Malzberg takes it a step further, calling the offended reactions in themselves “offensive” and calling his critics “liberal fascists” who are threatening free speech.
This seems to be the subterranean issue here… the conviction held by at least some of the protestors that what they found offensive should be banned. That does not take us to any place that a writer’s organization should want to go.
If the backlash had been harsh before, it quickly reached a fever pitch, spreading to many corners of the publishing blogosphere and touching on numerous debates about representation and sexism within the sci-fi community.
“I could make a drinking game about this article,” wrote respected sci-fi/fantasy blogger Foz Meadows:
[T]ake a shot every time the author deliberately highlights the femaleness of the women he mentions, the better to explain how these ladies never said I was sexist, so clearly their silence at a time when dissent could’ve seriously impacted their careers constitutes an impartial, absolute assessment of the non-offensiveness of my work, as well as speaking declaratively for all women, forever…. Newsflash, Mr Resnick: the fact that something has a long and prominent history doesn’t make it OK.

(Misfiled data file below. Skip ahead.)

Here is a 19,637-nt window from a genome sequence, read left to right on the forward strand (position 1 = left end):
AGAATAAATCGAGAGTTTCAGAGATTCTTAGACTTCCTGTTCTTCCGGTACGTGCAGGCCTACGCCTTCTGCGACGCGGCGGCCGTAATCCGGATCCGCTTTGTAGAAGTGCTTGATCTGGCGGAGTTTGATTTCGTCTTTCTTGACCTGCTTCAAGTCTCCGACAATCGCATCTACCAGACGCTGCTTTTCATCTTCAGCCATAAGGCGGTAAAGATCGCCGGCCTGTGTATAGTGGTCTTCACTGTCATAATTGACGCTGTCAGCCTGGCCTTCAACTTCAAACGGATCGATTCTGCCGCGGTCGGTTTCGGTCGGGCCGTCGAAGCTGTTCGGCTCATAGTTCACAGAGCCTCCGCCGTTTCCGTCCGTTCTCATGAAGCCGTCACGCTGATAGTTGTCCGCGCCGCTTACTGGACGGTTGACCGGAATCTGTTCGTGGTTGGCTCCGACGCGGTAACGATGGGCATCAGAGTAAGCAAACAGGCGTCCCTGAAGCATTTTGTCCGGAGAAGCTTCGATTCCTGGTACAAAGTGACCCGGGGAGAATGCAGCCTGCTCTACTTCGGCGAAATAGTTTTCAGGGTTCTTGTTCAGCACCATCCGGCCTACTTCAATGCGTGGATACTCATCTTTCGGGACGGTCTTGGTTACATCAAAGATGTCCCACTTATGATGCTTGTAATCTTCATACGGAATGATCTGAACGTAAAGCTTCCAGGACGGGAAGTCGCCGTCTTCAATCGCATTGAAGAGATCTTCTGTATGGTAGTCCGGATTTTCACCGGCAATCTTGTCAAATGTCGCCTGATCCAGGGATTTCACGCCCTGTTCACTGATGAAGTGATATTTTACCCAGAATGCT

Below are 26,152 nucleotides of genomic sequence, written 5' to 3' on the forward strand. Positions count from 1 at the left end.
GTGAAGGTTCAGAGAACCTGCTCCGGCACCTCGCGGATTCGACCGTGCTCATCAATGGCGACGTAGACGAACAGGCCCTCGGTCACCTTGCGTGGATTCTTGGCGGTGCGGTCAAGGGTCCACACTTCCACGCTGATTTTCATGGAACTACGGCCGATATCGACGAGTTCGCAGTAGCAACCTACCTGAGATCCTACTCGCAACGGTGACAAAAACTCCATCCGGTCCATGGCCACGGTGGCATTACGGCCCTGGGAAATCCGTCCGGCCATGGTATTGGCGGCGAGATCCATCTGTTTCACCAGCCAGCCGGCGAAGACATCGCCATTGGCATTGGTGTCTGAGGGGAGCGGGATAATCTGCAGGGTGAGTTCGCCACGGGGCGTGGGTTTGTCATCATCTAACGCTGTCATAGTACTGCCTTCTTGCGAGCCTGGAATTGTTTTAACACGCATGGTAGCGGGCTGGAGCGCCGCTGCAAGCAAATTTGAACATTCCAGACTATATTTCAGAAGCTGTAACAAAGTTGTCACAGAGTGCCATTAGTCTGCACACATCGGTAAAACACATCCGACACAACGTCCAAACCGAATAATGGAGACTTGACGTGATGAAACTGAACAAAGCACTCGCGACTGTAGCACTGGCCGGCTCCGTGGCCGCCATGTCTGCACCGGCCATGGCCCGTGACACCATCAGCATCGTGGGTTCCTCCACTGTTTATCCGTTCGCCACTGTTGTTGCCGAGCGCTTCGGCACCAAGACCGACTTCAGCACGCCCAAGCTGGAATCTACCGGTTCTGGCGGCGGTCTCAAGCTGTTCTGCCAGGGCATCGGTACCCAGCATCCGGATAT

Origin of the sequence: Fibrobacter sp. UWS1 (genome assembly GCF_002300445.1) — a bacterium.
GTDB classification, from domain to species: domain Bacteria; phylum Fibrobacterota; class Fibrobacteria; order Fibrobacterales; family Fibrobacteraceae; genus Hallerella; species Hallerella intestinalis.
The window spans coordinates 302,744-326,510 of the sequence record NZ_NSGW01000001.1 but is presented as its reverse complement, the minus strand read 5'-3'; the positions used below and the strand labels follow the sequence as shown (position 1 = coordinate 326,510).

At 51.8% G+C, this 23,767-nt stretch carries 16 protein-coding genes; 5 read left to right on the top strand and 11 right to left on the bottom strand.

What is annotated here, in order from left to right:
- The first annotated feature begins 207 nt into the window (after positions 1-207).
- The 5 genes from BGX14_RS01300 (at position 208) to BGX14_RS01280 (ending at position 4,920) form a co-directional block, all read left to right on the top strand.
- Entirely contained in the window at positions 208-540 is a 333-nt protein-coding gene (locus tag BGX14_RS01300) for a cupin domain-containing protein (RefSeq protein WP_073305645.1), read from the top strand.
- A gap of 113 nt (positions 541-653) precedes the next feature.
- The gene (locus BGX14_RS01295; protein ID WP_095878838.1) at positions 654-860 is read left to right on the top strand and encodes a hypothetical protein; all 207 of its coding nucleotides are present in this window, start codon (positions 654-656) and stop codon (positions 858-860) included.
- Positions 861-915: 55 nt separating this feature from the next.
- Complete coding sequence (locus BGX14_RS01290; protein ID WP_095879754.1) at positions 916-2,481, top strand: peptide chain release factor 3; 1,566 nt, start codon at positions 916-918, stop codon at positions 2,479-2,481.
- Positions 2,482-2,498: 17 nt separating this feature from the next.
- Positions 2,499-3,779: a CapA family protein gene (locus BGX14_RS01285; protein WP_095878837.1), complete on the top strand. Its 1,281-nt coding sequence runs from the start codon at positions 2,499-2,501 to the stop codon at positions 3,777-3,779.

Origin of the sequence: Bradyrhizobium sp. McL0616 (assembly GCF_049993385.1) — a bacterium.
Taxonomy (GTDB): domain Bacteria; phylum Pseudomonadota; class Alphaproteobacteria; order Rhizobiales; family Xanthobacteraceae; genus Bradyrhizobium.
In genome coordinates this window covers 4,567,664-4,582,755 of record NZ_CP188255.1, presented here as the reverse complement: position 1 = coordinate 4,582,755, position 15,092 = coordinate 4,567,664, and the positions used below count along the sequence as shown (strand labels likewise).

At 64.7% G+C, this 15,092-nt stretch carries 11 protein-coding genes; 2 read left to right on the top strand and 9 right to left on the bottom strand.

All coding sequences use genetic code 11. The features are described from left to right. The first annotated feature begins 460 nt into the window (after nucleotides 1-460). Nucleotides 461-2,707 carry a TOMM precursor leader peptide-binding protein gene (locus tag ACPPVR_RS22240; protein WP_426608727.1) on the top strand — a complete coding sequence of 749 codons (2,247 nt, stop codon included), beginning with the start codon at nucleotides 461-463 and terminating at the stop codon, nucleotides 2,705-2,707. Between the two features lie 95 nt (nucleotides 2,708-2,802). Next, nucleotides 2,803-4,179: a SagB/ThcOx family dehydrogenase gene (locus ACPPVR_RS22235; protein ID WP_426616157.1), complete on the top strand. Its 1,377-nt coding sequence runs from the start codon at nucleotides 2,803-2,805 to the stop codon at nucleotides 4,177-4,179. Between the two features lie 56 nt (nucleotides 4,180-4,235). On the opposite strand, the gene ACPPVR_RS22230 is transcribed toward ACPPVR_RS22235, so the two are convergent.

Again and again, the response from women and other writers responding to Resnick and Malzberg’s rant is to highlight the way balances of power have shifted, and how the Internet has given them more power to speak out.
“I get it,” wrote author Kameron Hurley in response. “The world used to agree with you:”